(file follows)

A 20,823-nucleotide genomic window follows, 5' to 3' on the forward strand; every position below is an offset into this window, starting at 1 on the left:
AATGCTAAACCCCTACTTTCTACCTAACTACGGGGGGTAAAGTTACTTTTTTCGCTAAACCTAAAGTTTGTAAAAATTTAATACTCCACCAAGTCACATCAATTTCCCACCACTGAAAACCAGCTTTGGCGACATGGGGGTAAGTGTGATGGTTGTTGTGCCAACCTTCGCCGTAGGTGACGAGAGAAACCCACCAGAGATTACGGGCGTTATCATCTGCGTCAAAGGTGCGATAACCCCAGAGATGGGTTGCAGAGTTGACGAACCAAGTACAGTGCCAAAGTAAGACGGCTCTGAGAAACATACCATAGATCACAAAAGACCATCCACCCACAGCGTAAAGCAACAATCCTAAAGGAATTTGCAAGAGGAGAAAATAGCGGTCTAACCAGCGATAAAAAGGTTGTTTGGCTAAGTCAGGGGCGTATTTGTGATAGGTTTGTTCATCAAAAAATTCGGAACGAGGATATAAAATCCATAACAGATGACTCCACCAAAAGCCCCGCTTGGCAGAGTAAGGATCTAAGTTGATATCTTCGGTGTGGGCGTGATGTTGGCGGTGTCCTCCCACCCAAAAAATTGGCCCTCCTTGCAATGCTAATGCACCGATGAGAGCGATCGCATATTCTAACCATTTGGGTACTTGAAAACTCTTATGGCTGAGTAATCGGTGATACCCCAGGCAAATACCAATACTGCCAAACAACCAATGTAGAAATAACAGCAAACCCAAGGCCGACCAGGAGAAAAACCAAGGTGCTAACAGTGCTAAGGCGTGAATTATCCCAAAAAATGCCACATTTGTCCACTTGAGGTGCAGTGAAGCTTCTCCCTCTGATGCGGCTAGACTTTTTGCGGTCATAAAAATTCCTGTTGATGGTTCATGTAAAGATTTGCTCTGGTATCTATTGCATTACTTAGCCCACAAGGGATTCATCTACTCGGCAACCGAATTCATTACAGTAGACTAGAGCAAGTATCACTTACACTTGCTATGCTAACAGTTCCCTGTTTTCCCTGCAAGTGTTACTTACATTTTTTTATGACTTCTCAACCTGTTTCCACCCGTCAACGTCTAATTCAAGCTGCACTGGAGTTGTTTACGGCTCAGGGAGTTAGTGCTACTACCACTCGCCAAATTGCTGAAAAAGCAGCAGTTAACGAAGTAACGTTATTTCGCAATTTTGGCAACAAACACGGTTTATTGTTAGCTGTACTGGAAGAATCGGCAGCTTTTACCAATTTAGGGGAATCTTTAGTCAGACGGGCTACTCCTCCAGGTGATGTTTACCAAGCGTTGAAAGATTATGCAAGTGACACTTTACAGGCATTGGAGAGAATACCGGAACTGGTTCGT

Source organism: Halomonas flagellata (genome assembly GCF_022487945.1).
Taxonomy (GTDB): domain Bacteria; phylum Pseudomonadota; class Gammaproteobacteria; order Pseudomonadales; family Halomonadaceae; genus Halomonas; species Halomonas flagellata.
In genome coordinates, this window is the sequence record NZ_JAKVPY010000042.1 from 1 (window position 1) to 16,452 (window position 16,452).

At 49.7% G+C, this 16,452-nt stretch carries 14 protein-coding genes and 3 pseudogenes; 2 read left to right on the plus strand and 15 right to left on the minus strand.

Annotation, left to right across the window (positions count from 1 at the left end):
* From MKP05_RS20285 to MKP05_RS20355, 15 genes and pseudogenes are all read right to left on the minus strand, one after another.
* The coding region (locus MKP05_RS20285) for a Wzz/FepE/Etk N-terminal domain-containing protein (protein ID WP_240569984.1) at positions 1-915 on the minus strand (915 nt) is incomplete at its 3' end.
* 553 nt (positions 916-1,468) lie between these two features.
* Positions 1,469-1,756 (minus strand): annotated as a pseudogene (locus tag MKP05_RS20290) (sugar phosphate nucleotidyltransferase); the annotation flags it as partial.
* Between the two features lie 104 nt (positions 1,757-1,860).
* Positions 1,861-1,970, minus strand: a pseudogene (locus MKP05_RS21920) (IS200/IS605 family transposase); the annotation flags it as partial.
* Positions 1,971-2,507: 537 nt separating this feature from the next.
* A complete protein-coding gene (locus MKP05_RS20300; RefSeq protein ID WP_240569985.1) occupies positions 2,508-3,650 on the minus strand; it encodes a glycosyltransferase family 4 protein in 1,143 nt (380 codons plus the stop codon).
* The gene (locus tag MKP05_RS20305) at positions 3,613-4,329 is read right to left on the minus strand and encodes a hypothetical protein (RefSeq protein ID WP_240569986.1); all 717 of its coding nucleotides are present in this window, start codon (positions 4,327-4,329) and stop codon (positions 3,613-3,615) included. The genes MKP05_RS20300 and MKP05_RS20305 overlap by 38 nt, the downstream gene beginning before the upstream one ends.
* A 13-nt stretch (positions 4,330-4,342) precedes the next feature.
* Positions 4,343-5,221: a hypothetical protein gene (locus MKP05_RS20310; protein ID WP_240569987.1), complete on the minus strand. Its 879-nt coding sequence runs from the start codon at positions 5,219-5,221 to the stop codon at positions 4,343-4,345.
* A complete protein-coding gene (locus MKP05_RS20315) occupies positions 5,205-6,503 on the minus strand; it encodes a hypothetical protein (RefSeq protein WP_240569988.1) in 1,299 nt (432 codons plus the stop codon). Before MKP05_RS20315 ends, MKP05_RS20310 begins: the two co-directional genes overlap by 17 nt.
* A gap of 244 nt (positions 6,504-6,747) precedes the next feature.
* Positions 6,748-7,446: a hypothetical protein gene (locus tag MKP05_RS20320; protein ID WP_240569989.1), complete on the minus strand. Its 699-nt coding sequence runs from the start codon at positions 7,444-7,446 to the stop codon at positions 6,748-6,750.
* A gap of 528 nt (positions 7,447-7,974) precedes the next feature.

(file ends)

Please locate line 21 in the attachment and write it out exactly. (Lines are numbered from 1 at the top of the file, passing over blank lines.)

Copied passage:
* Positions 6,748-7,446: a hypothetical protein gene (locus tag MKP05_RS20320; protein ID WP_240569989.1), complete on the minus strand. Its 699-nt coding sequence runs from the start codon at positions 7,444-7,446 to the stop codon at positions 6,748-6,750.